User Guide for Grad Students Worried about the End of the World

Note: I originally published this article in the 4th volume of The Brickyard, the graduate student publication edited and put together by a group of folks in the UC Davis Grad Group in Ecology.  You can find a link to that publication here, and the article below is largely the same.  I’ve made a few minor changes and conjugated the title in a more pleasing way. I hope you like it!

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On the fourth day of the new presidential administration, I got an email from my funding source saying they didn’t know if the money would keep coming.  I knew the attitude toward science would shift with the change in power, but I never expected such concrete impacts to my life within the first week.  When my paycheck did come two weeks later, I knew I had to change my approach.  I wanted to feel I was working to make things better, and if I experienced a near miss, it’s almost certain someone else had taken the hit.  Like any good type A personality, I knew what I really needed was a plan.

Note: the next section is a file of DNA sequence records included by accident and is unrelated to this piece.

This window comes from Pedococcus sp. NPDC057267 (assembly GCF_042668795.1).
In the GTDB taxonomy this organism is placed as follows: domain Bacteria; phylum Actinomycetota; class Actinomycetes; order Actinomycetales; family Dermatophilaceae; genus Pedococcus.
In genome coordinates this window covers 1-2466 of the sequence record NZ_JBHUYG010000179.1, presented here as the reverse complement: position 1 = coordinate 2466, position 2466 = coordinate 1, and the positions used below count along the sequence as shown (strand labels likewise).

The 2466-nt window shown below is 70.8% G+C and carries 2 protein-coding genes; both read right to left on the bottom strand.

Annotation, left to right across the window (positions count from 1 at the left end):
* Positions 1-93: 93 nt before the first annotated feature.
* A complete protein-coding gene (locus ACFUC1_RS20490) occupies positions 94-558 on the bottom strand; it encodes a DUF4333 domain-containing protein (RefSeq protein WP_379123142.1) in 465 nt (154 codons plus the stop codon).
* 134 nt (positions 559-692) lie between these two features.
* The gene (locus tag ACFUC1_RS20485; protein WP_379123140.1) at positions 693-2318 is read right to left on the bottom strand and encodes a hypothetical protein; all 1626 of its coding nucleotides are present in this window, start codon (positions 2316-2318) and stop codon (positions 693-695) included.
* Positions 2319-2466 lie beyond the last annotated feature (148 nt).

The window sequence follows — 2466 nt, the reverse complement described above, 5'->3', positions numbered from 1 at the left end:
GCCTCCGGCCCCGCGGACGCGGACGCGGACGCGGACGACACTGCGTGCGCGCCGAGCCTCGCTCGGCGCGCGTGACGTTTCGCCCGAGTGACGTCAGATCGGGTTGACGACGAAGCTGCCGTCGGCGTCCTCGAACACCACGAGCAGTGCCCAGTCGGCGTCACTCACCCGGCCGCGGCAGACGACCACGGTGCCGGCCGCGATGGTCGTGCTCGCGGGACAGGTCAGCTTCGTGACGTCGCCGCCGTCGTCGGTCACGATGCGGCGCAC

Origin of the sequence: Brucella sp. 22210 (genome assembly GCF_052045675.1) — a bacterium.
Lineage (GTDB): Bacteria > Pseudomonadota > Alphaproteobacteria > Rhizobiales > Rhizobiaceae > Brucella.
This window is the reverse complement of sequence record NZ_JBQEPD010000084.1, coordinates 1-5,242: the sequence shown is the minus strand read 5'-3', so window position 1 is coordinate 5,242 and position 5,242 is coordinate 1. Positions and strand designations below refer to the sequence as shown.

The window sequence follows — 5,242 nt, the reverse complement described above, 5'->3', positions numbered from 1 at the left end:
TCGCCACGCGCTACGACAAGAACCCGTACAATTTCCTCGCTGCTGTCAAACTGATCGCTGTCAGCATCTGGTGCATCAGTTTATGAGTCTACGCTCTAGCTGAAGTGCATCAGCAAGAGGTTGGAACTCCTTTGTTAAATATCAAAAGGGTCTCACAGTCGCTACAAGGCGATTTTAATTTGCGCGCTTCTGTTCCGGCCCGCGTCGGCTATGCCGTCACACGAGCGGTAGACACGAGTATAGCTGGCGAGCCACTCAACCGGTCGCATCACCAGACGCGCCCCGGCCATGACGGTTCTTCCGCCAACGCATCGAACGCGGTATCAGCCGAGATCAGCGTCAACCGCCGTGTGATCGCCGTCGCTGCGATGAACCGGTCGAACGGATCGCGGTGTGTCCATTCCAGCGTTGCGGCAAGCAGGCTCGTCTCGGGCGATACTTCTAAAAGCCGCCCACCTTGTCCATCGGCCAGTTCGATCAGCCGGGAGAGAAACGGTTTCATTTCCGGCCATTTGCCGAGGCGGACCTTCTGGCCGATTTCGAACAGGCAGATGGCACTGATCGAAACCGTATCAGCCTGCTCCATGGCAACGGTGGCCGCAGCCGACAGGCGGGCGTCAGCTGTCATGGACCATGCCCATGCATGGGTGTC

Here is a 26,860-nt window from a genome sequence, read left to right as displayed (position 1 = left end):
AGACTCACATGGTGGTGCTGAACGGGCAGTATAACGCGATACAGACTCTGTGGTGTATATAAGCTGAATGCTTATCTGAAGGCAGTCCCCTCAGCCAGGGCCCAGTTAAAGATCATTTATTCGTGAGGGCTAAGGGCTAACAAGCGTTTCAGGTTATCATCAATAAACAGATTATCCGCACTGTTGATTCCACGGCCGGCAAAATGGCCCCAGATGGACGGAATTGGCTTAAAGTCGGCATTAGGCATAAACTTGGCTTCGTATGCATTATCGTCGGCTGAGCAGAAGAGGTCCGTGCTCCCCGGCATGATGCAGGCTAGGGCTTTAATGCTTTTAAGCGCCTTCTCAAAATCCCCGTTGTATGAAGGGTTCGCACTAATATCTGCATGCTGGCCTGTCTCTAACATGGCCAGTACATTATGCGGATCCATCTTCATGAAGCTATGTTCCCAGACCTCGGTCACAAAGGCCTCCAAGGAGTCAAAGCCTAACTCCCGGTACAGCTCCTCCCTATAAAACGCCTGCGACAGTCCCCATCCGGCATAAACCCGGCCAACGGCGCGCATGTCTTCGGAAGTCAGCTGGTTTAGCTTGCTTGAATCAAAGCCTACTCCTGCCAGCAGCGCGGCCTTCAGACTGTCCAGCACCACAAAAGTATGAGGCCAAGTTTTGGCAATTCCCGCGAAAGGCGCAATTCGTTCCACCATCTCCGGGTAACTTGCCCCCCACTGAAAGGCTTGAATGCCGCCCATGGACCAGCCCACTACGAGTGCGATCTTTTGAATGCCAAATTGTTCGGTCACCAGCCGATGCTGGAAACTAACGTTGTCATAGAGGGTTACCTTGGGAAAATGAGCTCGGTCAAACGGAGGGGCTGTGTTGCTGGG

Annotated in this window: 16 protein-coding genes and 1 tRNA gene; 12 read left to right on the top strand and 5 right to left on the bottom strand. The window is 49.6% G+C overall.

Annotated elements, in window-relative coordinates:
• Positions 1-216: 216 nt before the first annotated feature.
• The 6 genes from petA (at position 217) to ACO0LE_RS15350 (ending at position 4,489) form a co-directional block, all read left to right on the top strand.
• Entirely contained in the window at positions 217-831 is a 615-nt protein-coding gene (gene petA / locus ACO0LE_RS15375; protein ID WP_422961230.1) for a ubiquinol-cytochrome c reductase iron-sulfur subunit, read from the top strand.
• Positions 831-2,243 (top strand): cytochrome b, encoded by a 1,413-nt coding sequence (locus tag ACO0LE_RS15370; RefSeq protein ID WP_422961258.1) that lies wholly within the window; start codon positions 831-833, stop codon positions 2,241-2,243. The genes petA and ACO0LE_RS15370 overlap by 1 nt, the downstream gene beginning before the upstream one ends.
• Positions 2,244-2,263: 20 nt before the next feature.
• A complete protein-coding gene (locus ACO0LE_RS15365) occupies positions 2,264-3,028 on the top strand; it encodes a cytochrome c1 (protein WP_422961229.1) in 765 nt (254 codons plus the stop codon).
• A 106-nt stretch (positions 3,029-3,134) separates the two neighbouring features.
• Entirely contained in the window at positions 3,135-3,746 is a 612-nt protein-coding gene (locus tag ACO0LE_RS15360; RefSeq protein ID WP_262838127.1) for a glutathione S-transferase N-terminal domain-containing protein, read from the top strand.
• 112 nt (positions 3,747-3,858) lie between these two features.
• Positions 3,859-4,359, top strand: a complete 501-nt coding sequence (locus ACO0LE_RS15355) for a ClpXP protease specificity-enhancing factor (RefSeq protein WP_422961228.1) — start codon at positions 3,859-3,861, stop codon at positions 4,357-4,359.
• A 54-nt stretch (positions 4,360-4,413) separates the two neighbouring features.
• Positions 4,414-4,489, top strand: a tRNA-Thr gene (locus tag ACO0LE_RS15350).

I read a lot of think pieces, I talked to a lot of folks I respect, and, in the end, I developed an approach that felt right for me.  I offer you my own guidelines now, not as prescription, but as an attempt to empower you to make a plan for how you will approach the coming years.  Interrogating my own motivations and priorities was emotionally taxing, time consuming, and frustrating.  Inventorying my special skills required grappling with imposter syndrome for the millionth, and I’m sure not last, time.  I still haven’t gotten over the daunting size of the issues we face, but as Cairns and Crawford once wrote, It is almost too late to start, but tomorrow is even later.”

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